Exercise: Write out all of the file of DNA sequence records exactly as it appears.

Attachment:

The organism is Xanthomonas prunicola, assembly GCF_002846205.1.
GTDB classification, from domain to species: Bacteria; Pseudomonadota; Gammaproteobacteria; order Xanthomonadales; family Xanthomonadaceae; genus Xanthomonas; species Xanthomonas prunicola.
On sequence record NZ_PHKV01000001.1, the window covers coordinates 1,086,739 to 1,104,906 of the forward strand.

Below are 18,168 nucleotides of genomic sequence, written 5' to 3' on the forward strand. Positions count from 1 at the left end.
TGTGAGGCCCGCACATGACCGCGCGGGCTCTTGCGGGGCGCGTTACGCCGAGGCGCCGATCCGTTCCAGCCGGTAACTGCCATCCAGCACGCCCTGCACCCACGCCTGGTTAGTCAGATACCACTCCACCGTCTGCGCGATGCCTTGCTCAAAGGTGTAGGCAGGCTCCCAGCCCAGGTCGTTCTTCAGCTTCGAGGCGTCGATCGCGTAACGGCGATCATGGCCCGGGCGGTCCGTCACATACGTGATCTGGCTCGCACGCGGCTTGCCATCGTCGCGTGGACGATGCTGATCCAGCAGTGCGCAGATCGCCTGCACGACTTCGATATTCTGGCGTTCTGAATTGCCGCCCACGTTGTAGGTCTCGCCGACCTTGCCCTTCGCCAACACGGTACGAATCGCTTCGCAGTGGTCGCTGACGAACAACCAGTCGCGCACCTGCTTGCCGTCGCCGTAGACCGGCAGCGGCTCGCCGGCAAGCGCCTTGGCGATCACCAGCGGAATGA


The organism is Xanthomonas prunicola, assembly GCF_002846205.1.
GTDB classification, from domain to species: Bacteria; Pseudomonadota; Gammaproteobacteria; order Xanthomonadales; family Xanthomonadaceae; genus Xanthomonas; species Xanthomonas prunicola.
On sequence record NZ_PHKV01000001.1, the window covers coordinates 1,086,739 to 1,104,906 of the forward strand.

Below are 18,168 nucleotides of genomic sequence, written 5' to 3' on the forward strand. Positions count from 1 at the left end.
TGTGAGGCCCGCACATGACCGCGCGGGCTCTTGCGGGGCGCGTTACGCCGAGGCGCCGATCCGTTCCAGCCGGTAACTGCCATCCAGCACGCCCTGCACCCACGCCTGGTTAGTCAGATACCACTCCACCGTCTGCGCGATGCCTTGCTCAAAGGTGTAGGCAGGCTCCCAGCCCAGGTCGTTCTTCAGCTTCGAGGCGTCGATCGCGTAACGGCGATCATGGCCCGGGCGGTCCGTCACATACGTGATCTGGCTCGCACGCGGCTTGCCATCGTCGCGTGGACGATGCTGATCCAGCAGTGCGCAGATCGCCTGCACGACTTCGATATTCTGGCGTTCTGAATTGCCGCCCACGTTGTAGGTCTCGCCGACCTTGCCCTTCGCCAACACGGTACGAATCGCTTCGCAGTGGTCGCTGACGAACAACCAGTCGCGCACCTGCTTGCCGTCGCCGTAGACCGGCAGCGGCTCGCCGGCAAGCGCCTTGGCGATCACCAGCGGAATGA